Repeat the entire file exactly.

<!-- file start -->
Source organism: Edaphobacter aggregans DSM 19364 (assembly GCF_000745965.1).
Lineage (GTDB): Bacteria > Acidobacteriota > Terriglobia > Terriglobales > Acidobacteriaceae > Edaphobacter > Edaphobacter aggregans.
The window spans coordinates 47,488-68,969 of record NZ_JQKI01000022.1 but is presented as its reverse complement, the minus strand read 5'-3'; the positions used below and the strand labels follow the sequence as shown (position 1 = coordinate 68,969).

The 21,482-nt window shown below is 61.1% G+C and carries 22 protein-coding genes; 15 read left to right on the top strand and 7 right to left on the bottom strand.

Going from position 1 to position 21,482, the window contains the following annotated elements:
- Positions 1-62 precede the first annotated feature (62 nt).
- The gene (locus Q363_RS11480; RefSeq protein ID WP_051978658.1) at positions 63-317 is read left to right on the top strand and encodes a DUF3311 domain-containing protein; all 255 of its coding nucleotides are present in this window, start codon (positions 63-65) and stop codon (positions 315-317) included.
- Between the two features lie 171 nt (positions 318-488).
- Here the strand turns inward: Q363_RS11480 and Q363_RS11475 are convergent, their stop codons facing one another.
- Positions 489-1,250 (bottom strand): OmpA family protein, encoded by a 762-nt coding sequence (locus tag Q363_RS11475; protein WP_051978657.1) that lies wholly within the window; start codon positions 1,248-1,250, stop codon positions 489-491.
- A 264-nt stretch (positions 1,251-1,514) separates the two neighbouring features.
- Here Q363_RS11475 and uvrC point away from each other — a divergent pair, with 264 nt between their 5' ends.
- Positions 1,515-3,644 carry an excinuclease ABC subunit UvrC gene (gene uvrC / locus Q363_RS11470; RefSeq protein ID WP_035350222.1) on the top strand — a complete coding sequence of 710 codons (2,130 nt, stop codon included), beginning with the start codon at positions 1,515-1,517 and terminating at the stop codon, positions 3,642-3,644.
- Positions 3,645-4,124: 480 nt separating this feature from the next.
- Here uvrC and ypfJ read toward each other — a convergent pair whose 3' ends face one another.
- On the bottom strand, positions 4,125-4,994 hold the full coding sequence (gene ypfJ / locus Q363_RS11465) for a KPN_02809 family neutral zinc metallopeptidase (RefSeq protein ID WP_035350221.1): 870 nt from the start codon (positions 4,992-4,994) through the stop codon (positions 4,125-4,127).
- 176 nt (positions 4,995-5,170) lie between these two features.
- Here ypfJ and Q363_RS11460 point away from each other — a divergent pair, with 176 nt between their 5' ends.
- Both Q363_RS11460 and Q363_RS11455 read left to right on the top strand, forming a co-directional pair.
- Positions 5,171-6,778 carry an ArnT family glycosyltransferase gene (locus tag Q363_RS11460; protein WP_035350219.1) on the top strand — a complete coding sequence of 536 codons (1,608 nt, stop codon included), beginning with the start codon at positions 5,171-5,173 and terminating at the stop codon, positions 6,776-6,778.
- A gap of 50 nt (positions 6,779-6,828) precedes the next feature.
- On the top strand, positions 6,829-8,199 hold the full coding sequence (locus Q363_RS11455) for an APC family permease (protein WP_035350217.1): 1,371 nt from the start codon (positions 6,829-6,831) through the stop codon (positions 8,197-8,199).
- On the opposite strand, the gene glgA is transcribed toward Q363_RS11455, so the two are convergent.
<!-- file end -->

Source organism: Edaphobacter aggregans DSM 19364 (assembly GCF_000745965.1).
Lineage (GTDB): Bacteria > Acidobacteriota > Terriglobia > Terriglobales > Acidobacteriaceae > Edaphobacter > Edaphobacter aggregans.
The window spans coordinates 47,488-68,969 of record NZ_JQKI01000022.1 but is presented as its reverse complement, the minus strand read 5'-3'; the positions used below and the strand labels follow the sequence as shown (position 1 = coordinate 68,969).

The 21,482-nt window shown below is 61.1% G+C and carries 22 protein-coding genes; 15 read left to right on the top strand and 7 right to left on the bottom strand.

Going from position 1 to position 21,482, the window contains the following annotated elements:
- Positions 1-62 precede the first annotated feature (62 nt).
- The gene (locus Q363_RS11480; RefSeq protein ID WP_051978658.1) at positions 63-317 is read left to right on the top strand and encodes a DUF3311 domain-containing protein; all 255 of its coding nucleotides are present in this window, start codon (positions 63-65) and stop codon (positions 315-317) included.
- Between the two features lie 171 nt (positions 318-488).
- Here the strand turns inward: Q363_RS11480 and Q363_RS11475 are convergent, their stop codons facing one another.
- Positions 489-1,250 (bottom strand): OmpA family protein, encoded by a 762-nt coding sequence (locus tag Q363_RS11475; protein WP_051978657.1) that lies wholly within the window; start codon positions 1,248-1,250, stop codon positions 489-491.
- A 264-nt stretch (positions 1,251-1,514) separates the two neighbouring features.
- Here Q363_RS11475 and uvrC point away from each other — a divergent pair, with 264 nt between their 5' ends.
- Positions 1,515-3,644 carry an excinuclease ABC subunit UvrC gene (gene uvrC / locus Q363_RS11470; RefSeq protein ID WP_035350222.1) on the top strand — a complete coding sequence of 710 codons (2,130 nt, stop codon included), beginning with the start codon at positions 1,515-1,517 and terminating at the stop codon, positions 3,642-3,644.
- Positions 3,645-4,124: 480 nt separating this feature from the next.
- Here uvrC and ypfJ read toward each other — a convergent pair whose 3' ends face one another.
- On the bottom strand, positions 4,125-4,994 hold the full coding sequence (gene ypfJ / locus Q363_RS11465) for a KPN_02809 family neutral zinc metallopeptidase (RefSeq protein ID WP_035350221.1): 870 nt from the start codon (positions 4,992-4,994) through the stop codon (positions 4,125-4,127).
- 176 nt (positions 4,995-5,170) lie between these two features.
- Here ypfJ and Q363_RS11460 point away from each other — a divergent pair, with 176 nt between their 5' ends.
- Both Q363_RS11460 and Q363_RS11455 read left to right on the top strand, forming a co-directional pair.
- Positions 5,171-6,778 carry an ArnT family glycosyltransferase gene (locus tag Q363_RS11460; protein WP_035350219.1) on the top strand — a complete coding sequence of 536 codons (1,608 nt, stop codon included), beginning with the start codon at positions 5,171-5,173 and terminating at the stop codon, positions 6,776-6,778.
- A gap of 50 nt (positions 6,779-6,828) precedes the next feature.
- On the top strand, positions 6,829-8,199 hold the full coding sequence (locus Q363_RS11455) for an APC family permease (protein WP_035350217.1): 1,371 nt from the start codon (positions 6,829-6,831) through the stop codon (positions 8,197-8,199).
- On the opposite strand, the gene glgA is transcribed toward Q363_RS11455, so the two are convergent.